Despite the strong evidence that combining NRT products is more effective than using single agents and support for combined therapy in the 2008 US Public Health Service Clinical Practice Guideline, the labels on these FDA approved products still caution smokers not to combine different nicotine replacement products.
Due to reports of behavioral changes in patients taking bupropion and varenicline, two FDA approved smoking cessation pharmaceutical options, many smokers may be discouraged from exploiting this option even though they have been shown to double a smoker’s odds of success when making an attempt at quitting.
Rigotti points out that in any individual it can be difficult to distinguish a side effect from the medication and the overall effects of nicotine withdrawal, which include nervousness and depression. She goes on to point out that both bupropion and varenicline are among the few truly effective options for treating tobacco dependence. For this reason, physicians and patients need to, together, weigh the small potential risk of side effects against the certain risk of continuing to smoke.
Rigotti concludes that these drugs’ benefits would certainly outweigh the risks involved, but she cautions physicians do need to monitor patients who start on these drugs for potential behavioral changes.
This brings us back to Rigotti’s hypothetical patient. She stresses, “In fact, he has not tried everything.”
Rigotti believes that with behavioral support, combined nicotine replacement treatment and a more adequate trial of the strategies that the hypothetical patient had previously abandoned, the smoker could see success on his next quit attempt. In particular, she would recommend he try the behavioral support to increase his confidence and she would encourage him also to use a quit line or other source of continuing support.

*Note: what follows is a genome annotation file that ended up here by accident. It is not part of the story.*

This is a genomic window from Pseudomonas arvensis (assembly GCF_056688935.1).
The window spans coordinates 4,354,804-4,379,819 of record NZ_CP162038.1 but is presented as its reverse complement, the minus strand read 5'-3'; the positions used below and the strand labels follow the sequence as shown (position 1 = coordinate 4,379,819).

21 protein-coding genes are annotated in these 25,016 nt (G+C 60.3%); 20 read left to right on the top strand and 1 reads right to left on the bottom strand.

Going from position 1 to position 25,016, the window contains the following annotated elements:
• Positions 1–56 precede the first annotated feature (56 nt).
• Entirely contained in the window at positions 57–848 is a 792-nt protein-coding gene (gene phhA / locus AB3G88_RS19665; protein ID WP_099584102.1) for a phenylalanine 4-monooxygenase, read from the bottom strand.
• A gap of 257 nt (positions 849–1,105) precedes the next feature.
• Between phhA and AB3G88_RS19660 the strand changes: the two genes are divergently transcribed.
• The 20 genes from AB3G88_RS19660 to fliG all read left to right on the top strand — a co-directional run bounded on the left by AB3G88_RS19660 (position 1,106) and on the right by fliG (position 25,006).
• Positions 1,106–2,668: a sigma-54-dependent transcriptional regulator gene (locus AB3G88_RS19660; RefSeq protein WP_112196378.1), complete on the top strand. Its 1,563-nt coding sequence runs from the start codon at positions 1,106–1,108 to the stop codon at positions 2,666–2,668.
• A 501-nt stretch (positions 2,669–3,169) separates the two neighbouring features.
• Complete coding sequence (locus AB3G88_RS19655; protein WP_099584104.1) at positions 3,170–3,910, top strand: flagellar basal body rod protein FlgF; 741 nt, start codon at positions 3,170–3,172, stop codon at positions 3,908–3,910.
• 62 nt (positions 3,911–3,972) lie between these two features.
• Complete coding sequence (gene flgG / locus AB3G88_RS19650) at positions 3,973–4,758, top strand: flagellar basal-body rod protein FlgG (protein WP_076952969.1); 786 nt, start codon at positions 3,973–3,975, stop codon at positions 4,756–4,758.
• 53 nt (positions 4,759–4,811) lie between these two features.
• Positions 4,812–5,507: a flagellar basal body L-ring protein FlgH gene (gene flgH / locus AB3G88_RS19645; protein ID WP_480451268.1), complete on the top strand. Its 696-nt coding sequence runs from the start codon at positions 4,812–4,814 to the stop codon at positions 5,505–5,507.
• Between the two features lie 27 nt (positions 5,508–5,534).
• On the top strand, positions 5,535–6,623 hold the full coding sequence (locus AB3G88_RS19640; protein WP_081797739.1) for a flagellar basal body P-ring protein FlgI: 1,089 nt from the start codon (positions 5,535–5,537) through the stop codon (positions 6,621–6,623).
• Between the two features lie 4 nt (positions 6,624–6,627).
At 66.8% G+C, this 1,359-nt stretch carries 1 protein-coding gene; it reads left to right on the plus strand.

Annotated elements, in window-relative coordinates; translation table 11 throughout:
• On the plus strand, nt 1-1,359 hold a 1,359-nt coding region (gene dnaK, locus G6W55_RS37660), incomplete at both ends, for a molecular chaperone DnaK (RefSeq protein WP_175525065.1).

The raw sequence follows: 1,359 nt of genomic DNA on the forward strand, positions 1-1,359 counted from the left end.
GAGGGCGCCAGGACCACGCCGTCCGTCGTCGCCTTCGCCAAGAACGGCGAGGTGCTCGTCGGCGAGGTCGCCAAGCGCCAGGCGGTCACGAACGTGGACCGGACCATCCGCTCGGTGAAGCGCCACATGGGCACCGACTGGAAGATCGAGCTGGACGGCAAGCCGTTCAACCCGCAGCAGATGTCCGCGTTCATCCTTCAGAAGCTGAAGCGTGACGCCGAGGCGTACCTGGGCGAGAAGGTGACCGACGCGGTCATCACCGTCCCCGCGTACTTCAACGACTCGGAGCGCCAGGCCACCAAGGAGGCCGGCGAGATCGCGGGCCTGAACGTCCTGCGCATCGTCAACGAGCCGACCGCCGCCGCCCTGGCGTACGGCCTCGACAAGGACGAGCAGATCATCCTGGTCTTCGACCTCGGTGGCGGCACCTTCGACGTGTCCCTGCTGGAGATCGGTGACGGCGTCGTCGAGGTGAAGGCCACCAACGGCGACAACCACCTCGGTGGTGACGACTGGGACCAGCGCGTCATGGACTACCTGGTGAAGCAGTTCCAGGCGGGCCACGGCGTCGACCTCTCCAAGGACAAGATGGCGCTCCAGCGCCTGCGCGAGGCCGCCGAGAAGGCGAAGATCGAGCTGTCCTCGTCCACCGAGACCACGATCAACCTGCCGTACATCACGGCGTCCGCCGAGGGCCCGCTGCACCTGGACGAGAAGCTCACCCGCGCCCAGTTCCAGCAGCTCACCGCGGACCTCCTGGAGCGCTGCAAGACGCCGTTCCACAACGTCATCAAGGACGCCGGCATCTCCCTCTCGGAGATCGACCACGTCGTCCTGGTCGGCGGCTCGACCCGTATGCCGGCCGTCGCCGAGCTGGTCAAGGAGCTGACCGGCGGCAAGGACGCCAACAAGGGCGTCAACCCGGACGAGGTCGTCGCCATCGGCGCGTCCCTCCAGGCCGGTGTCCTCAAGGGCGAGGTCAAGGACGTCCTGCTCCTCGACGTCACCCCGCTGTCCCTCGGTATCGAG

Exploring these evidence-based, FDA-approved options would be a better choice for him than electronic cigarettes, which have not undergone the rigorous process of determining their safety and effectiveness.
“Tobacco use kills approximately half of regular smokers, and treatment for tobacco use is one of the most cost-effective actions that physicians and health care systems can take,” says Rigotti, who is also a professor of Medicine at Harvard Medical School. “Those of us who provide health care need to recognize tobacco dependence as the chronic condition that it is and give tobacco treatment as high a priority as we do other chronic diseases like diabetes or high blood pressure.”
Rigotti believes that long-term management is a better strategy for treating tobacco dependence than expecting that it can be addressed in a single physician visit. She states that it is important for healthcare systems to provide ongoing assistance above and beyond the necessarily brief stop-smoking consultations delivered by primary care physicians. Her advice is that the health care system link these patients with additional resources, such as the national network of state-supported telephone quit lines.
Smoking continues to be the most preventable cause of death in this country. Through the work of Rigotti and others, and with the aid of physicians and healthcare systems, smokers can be made aware of all treatment options and therapies, increasing their chances of successfully quitting smoking.